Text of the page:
How often do you take your dog for a walk? Once a day? Twice a day? If you’re like me, you take your pooch around the block at least a handful of times every single Sunday through Saturday, rain or shine. Now imagine if your normal, everyday routine helped contribute to the well-being of other deserving animals? This is the idea behind WoofTrax’s Walk for a Dog, an interactive app that donates increasing amounts of money to local animal shelters the more users take their pets for walks.
The idea for tracking dog walks and using that common ritual for social good first occurred to Doug Hexter when he was working at a software development firm about three years ago. As a dog owner himself, Hexter knew the tremendous value of a simple walk and wanted to incorporate that individual benefit into a larger social cause. So he got to work on the Walk for a Dog app, and then visited a Baltimore animal shelter in fall of 2013 to ask if the organization would promote his new program on its Facebook page. Thankfully, the staff was more than willing to help spread the word.
“Partnerships and downloads started off slowly at first, but then quickly gained momentum,” Hexter remembers. “We mailed checks to 87 animal organizations in January 2014, then 600 in June of 2014, and 4,500 in December of 2014.” Now, Hexter works full-time on making sure WoofTrax has enough users and funding to make a difference in the lives of shelter animals.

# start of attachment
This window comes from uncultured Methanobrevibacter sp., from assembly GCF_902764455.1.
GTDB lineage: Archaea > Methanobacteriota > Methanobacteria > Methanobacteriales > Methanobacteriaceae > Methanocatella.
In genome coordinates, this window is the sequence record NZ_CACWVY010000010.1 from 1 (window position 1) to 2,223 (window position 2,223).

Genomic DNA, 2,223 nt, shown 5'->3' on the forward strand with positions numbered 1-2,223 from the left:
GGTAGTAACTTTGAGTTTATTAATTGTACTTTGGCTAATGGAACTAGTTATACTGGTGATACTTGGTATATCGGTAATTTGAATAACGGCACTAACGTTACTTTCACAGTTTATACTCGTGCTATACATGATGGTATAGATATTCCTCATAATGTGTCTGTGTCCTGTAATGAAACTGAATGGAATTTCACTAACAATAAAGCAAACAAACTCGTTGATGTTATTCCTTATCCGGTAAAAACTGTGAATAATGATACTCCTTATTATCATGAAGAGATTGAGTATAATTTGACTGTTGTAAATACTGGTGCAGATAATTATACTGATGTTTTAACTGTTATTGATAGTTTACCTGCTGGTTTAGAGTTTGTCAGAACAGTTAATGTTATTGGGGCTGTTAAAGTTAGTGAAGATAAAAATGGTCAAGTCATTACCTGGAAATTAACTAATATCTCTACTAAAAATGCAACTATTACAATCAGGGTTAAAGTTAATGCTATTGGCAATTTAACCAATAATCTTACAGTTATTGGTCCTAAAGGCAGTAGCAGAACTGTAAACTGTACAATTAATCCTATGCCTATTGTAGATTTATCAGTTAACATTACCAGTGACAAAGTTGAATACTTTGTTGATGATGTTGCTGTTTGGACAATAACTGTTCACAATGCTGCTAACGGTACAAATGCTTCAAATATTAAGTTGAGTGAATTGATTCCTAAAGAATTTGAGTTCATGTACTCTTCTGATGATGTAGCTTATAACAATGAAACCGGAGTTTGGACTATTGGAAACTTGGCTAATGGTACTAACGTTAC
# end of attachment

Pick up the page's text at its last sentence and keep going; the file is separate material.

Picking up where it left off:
Today, WoofTrax has established nearly 7,000 partnerships with animal welfare organizations across the country. “The shelters come to us now,” Hexter says. This means also partnering with major causes, such as regional chapters of the American Cancer Society Bark For Life campaign (Eastern Region, Rochester NY) and the Susan G. Komen Paws for the Cure (Puget Sound), both of which users can support on the Walk for a Dog app.
As far as the shelters themselves, though, the app offers a variety of local options to choose from. “People feel more connected to an organization where they adopted their pet,” says Hexter, who believes that the app should also work toward spreading awareness and developing community. To that end, one Texas user actually launched a Walk for a Dog Facebook group dedicated to sharing the app experience and encouraging others to do the same. Currently, the group has exceeded 100 members, who are all helping to bring more attention to Walk for a Dog.
So how does WoofTrax work? It’s incredibly simple. Once you download the free app, you’ll automatically be paired with a local organization. (For me, it was the SPCA of Westchester.) You can also select which organization you’re affiliated with through a click of a button, which allows you to search by state or keyword. Once you’ve made your selection, you’ll be instructed to create a profile for your dog, including name, breed, and a photo. Then, just start walking. The app times your walk and also shows how much distance you’ve covered. So in addition to keeping quick tabs for donation purposes, users can get a sense of how much exercise they’re getting and sharing with their pets.
As soon as you’re done walking, you can share the experience on social media sites like Facebook and Twitter. Or just save it to your account and feel good vibes for having done something nice for yourself, your pup, and a local shelter.